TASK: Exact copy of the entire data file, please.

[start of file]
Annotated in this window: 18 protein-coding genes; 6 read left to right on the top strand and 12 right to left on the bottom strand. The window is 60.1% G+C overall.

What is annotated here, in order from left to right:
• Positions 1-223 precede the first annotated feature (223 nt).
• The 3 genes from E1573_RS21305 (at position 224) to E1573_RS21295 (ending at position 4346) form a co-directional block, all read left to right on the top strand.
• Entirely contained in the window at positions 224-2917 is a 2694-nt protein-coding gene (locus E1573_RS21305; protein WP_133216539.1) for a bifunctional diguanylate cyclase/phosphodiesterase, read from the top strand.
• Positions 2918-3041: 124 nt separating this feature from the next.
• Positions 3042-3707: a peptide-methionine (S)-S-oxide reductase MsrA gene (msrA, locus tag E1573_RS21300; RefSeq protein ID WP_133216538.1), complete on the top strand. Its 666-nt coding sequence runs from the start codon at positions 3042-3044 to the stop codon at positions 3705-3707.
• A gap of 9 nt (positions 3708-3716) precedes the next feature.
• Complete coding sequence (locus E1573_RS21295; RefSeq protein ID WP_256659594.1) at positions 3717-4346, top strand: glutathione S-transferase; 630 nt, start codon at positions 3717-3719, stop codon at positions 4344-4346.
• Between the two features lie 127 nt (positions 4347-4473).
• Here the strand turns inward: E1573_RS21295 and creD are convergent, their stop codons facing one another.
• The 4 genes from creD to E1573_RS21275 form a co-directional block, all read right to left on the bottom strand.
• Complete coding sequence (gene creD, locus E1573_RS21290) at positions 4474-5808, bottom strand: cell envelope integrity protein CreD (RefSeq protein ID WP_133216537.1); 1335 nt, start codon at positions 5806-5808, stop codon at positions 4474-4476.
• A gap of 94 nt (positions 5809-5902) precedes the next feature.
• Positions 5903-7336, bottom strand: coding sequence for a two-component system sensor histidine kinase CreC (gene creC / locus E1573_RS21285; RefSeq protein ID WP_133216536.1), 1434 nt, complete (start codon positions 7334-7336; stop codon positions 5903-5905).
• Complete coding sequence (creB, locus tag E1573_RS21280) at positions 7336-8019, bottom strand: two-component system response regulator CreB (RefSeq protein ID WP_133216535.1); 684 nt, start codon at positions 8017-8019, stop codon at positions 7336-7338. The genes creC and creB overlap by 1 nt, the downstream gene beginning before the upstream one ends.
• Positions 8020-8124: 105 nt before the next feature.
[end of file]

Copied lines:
Annotated in this window: 18 protein-coding genes; 6 read left to right on the top strand and 12 right to left on the bottom strand. The window is 60.1% G+C overall.

What is annotated here, in order from left to right:
• Positions 1-223 precede the first annotated feature (223 nt).
• The 3 genes from E1573_RS21305 (at position 224) to E1573_RS21295 (ending at position 4346) form a co-directional block, all read left to right on the top strand.
• Entirely contained in the window at positions 224-2917 is a 2694-nt protein-coding gene (locus E1573_RS21305; protein WP_133216539.1) for a bifunctional diguanylate cyclase/phosphodiesterase, read from the top strand.
• Positions 2918-3041: 124 nt separating this feature from the next.
• Positions 3042-3707: a peptide-methionine (S)-S-oxide reductase MsrA gene (msrA, locus tag E1573_RS21300; RefSeq protein ID WP_133216538.1), complete on the top strand. Its 666-nt coding sequence runs from the start codon at positions 3042-3044 to the stop codon at positions 3705-3707.
• A gap of 9 nt (positions 3708-3716) precedes the next feature.
• Complete coding sequence (locus E1573_RS21295; RefSeq protein ID WP_256659594.1) at positions 3717-4346, top strand: glutathione S-transferase; 630 nt, start codon at positions 3717-3719, stop codon at positions 4344-4346.
• Between the two features lie 127 nt (positions 4347-4473).
• Here the strand turns inward: E1573_RS21295 and creD are convergent, their stop codons facing one another.
• The 4 genes from creD to E1573_RS21275 form a co-directional block, all read right to left on the bottom strand.
• Complete coding sequence (gene creD, locus E1573_RS21290) at positions 4474-5808, bottom strand: cell envelope integrity protein CreD (RefSeq protein ID WP_133216537.1); 1335 nt, start codon at positions 5806-5808, stop codon at positions 4474-4476.
• A gap of 94 nt (positions 5809-5902) precedes the next feature.
• Positions 5903-7336, bottom strand: coding sequence for a two-component system sensor histidine kinase CreC (gene creC / locus E1573_RS21285; RefSeq protein ID WP_133216536.1), 1434 nt, complete (start codon positions 7334-7336; stop codon positions 5903-5905).
• Complete coding sequence (creB, locus tag E1573_RS21280) at positions 7336-8019, bottom strand: two-component system response regulator CreB (RefSeq protein ID WP_133216535.1); 684 nt, start codon at positions 8017-8019, stop codon at positions 7336-7338. The genes creC and creB overlap by 1 nt, the downstream gene beginning before the upstream one ends.
• Positions 8020-8124: 105 nt before the next feature.